You have been dismissive to a fault, condescending and have employed the very same logical fallacies that you accuse me of.

steves said...

Where did I say the NRA was above criticism? I try and point out that gun rights people are concerned about confiscation by providing references to legislation that would ban certain types of guns and you dismiss those claims by saying they would never happen.

I hope so, but that doesn't mean it is reasonable to ignore them or to be on record that one opposes them. BTW, I have never said anywhere that I believed confiscation was part of any viable legislation. The NRA is going to say this because they frequently use this to solicit donations. I don't agree with it, but it works.

I apologize if my jokes were seen as serious.

Streak said...

Perhaps we are in a similar space. I don't think confiscation will happen because I don't think it is politically viable. And I am saying that after Sandy Hook. Before Sandy Hook, it was unthinkable, but that didn't stop the right from using that.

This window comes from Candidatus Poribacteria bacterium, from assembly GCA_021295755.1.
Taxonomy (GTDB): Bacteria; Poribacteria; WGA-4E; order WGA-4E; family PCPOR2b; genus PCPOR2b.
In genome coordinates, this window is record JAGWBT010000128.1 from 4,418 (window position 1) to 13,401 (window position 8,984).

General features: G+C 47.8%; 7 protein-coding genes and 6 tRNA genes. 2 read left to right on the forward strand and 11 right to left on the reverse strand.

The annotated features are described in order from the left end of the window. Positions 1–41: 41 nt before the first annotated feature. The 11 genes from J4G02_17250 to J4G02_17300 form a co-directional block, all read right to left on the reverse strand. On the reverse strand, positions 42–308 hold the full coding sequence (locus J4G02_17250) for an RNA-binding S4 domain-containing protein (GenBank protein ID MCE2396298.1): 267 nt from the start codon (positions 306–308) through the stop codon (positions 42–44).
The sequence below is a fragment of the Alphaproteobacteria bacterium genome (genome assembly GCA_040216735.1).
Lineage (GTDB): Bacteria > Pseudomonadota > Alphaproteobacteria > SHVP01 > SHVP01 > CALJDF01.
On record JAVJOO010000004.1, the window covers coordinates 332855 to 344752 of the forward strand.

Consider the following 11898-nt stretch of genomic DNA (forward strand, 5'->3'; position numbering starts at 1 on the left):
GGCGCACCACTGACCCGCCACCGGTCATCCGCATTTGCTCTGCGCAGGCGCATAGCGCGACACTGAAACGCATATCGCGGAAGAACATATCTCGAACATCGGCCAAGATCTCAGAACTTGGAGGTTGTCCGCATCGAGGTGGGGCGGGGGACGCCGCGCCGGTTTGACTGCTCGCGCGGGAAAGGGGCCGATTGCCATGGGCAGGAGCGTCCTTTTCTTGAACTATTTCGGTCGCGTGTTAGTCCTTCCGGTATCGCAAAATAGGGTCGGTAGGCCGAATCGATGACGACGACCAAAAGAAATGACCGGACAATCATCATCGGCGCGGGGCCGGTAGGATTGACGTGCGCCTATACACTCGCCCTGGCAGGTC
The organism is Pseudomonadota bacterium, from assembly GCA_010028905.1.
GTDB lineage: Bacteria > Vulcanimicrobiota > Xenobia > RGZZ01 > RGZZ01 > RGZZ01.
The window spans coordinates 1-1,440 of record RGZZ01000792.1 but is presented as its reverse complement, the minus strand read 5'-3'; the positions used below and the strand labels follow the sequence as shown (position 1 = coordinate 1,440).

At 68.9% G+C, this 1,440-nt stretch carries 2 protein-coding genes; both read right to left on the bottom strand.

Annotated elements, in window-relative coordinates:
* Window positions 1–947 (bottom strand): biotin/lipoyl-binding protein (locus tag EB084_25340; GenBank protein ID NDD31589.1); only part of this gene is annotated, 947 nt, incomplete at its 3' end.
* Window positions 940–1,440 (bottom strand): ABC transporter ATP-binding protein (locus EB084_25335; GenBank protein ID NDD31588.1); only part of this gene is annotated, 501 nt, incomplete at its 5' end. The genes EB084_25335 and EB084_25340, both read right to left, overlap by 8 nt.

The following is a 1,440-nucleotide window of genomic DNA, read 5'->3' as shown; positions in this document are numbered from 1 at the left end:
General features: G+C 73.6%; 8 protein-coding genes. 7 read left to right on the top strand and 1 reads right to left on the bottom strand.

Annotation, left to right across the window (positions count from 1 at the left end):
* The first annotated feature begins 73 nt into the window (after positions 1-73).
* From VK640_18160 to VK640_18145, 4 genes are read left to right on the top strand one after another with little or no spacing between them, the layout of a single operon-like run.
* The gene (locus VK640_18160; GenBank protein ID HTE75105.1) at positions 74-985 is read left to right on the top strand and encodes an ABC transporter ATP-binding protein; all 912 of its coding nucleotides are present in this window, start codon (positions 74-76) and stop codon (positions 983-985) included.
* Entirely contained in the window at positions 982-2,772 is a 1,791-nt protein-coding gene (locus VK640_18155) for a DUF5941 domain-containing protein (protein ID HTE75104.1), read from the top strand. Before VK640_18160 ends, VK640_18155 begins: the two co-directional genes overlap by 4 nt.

Couple of things bother me here. You understand the fear of confiscation (and I do too, btw), but you seem to have no understanding of the fear of following people like Yolo and dismantling all gun regulations. If you listen to the Tea Party--and admittedly, their numbers in congress have shrunk--their opposition to gun control is absolute. Cruz from Texas said gun control was inherently unconstitutional. Why don't you understand our concern?

That is a running thread for me, btw. I don't think you understand non-gun people's concern at all. Or at least, it is not reflected here.

As for the NRA, I will say that your defense of that ad still rankles me. WAPO reported that the school had no armed guards prior to the Obamas, and as we know, their vulnerability is very unique. Mocking Secret Service protection for the Presidential family was not only uncool--it was ridiculous and obscene. You defended that. You said that LaPierre's presser was--what did you call it? Mild and expected? You have been widely defensive and oddly so of their political machinations. You have cause to defend their education and training operations. But their political discourse and lobbying is very hard to defend.